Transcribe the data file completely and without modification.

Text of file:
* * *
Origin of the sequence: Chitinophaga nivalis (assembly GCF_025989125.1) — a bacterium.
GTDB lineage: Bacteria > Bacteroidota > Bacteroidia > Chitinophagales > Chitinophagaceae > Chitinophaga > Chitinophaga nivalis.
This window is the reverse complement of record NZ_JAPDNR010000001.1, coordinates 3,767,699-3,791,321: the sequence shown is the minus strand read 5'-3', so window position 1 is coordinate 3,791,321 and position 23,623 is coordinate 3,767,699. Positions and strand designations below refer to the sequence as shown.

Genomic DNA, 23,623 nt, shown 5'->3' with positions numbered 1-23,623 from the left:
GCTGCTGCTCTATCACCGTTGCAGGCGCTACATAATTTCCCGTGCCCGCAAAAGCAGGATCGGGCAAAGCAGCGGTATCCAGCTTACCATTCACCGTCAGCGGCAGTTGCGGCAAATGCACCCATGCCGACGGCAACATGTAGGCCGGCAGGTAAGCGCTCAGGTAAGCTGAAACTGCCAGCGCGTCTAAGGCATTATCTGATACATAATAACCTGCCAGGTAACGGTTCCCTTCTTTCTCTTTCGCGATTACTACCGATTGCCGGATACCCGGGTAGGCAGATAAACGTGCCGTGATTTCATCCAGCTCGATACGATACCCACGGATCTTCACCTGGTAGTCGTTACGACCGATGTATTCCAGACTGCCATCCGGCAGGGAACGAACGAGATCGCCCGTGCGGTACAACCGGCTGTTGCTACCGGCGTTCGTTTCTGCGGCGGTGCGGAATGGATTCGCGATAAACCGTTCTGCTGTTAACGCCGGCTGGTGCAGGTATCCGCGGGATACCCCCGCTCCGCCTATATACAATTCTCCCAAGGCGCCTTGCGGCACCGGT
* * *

Origin of the sequence: Chitinophaga nivalis (assembly GCF_025989125.1) — a bacterium.
GTDB lineage: Bacteria > Bacteroidota > Bacteroidia > Chitinophagales > Chitinophagaceae > Chitinophaga > Chitinophaga nivalis.
This window is the reverse complement of record NZ_JAPDNR010000001.1, coordinates 3,767,699-3,791,321: the sequence shown is the minus strand read 5'-3', so window position 1 is coordinate 3,791,321 and position 23,623 is coordinate 3,767,699. Positions and strand designations below refer to the sequence as shown.

Genomic DNA, 23,623 nt, shown 5'->3' with positions numbered 1-23,623 from the left:
GCTGCTGCTCTATCACCGTTGCAGGCGCTACATAATTTCCCGTGCCCGCAAAAGCAGGATCGGGCAAAGCAGCGGTATCCAGCTTACCATTCACCGTCAGCGGCAGTTGCGGCAAATGCACCCATGCCGACGGCAACATGTAGGCCGGCAGGTAAGCGCTCAGGTAAGCTGAAACTGCCAGCGCGTCTAAGGCATTATCTGATACATAATAACCTGCCAGGTAACGGTTCCCTTCTTTCTCTTTCGCGATTACTACCGATTGCCGGATACCCGGGTAGGCAGATAAACGTGCCGTGATTTCATCCAGCTCGATACGATACCCACGGATCTTCACCTGGTAGTCGTTACGACCGATGTATTCCAGACTGCCATCCGGCAGGGAACGAACGAGATCGCCCGTGCGGTACAACCGGCTGTTGCTACCGGCGTTCGTTTCTGCGGCGGTGCGGAATGGATTCGCGATAAACCGTTCTGCTGTTAACGCCGGCTGGTGCAGGTATCCGCGGGATACCCCCGCTCCGCCTATATACAATTCTCCCAAGGCGCCTTGCGGCACCGGT